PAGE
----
October 31 is celebrated as Halloween in many countries of the world. It is believed to have its roots in pagan festivals, especially the Celtic Samhain. During Samhain, people wore scary costumes and lit bonfires to scare away evil spirits. In the 8th century, November 1, declared as All Saints’ Day, included customs similar to those of Samhain. The day before All Saints’ Day was known as the All Hallows’ Evening; later got abbreviated to Halloween! Soon Halloween evolved into a secular festival celebrated by all. Halloween is synonymous with customs like ‘trick or treat’, dressing up in weird, scary costumes, carving pumpkins into lanterns, apple bobbing, lighting bonfires, telling ghost or scary stories and watching horror movies etc.

Some interesting Halloween facts:

  • It is believed that Halloween was introduced to America by Irish immigrants who had to leave their country during the potato famine.
  • ‘Trick or Treat’ is thought to have its origins in ‘souling’ a European custom where poor people begged for ‘soul cakes’ from houses in return for saying prayers for their dead. Today it means ‘give a treat or a prank will be played on you’ by the children who come to your door.
  • Pumpkins carved into jack o’ lanterns originated from the Celtic custom of carving faces from turnips, keeping candles in them and using them as lanterns or window-lamps to scare away ghostly spirits.
  • It was believed that spirits came back to earth on November 1, trying to find bodies to possess so that they could get salvation. So villagers dressed up in fearsome costumes and made scary noises to keep the spirits away from them.
  • Growing big pumpkins is a rage during Halloween with people vying for prize money as high as $25,000.
  • A pumpkin is 90 per cent water; it is a great source of Vitamin A with just half cup of pumpkin providing 3 times more than the daily required amount!
  • The world record for fastest pumpkin carving is held by Stephen Clarke with time taken being 24.03 seconds!
  • Pumpkins are not only orange in colour; they can also be white, blue or green.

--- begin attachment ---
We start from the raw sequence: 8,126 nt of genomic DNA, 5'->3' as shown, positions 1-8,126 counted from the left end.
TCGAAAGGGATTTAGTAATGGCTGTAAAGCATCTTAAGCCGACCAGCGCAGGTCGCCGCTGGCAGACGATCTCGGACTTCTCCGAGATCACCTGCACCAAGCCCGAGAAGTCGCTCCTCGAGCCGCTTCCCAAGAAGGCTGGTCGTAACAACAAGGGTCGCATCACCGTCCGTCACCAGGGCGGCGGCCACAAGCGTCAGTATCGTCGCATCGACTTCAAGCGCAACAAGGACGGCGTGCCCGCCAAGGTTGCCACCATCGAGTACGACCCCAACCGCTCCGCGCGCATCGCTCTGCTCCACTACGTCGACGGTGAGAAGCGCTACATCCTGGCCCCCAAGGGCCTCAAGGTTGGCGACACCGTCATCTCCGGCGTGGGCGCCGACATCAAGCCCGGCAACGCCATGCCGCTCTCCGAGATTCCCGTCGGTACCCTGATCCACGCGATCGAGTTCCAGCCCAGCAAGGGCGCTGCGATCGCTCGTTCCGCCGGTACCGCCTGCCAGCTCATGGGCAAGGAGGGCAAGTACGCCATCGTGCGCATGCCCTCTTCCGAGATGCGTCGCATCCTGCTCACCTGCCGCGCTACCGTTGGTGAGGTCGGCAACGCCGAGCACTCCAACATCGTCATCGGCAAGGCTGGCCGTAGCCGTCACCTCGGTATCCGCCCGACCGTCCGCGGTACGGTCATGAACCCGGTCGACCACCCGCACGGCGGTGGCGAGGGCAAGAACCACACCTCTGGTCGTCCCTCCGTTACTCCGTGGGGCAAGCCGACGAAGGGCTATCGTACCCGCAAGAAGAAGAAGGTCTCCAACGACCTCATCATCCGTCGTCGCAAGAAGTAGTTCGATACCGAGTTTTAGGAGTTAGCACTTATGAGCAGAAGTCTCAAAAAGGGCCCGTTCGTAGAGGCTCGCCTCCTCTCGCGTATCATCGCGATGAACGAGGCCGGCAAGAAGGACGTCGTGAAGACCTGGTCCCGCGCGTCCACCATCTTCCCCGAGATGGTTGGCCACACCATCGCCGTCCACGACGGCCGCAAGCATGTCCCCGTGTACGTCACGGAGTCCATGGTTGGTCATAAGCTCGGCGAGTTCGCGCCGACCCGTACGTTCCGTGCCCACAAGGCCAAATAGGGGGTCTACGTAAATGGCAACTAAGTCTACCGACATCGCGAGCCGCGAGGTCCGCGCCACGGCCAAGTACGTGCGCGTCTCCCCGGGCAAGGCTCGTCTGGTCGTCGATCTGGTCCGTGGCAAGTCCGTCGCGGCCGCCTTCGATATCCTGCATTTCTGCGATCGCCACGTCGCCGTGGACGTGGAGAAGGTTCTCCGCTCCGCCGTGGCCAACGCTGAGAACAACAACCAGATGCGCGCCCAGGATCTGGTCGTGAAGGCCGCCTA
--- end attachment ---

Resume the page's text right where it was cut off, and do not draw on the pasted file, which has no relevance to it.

• Black and orange are the colours associated with Halloween; black symbolises death and orange fall harvest.
  • The largest Halloween Parade in the USA is the Village Halloween Parade attracting 50,000 participants and more than 2 million onlookers.
  • Apple bobbing originated in the Roman harvest festival in honour of Pamona, the goddess of fruit trees.
  • Spotting a spider on Halloween means the spirit of a loved one is watching over you.
  • After Christmas, Halloween is the most commercially successful holiday.
  • Samhainophobia is a morbid fear of Halloween.
  • Owls are an integral part of Halloween. They symbolise witches. In Medieval Europe, it was believed that hearing an owl’s call meant someone was about to die.
  • Ireland is believed to be the birthplace of Halloween.
  • Halloween is also known as All Hallows’ Night, Witches Night, Snap-Apple Night, Samhaim and the End of summer.
  • Black cats are considered witches’ subordinates and bad luck; in England white cats are considered bad luck.
  • There is no word rhyming with ‘orange’, the colour of pumpkins!
So bring your scary costumes out; dress up as witches, ghouls or goblins! Curdle the blood with spooky ghost stories with the pumpkin jack o’ lantern grinning eerily in the background. Eat dishes with loathsome names and party the night away. This is one day when ‘scary’ is fun!

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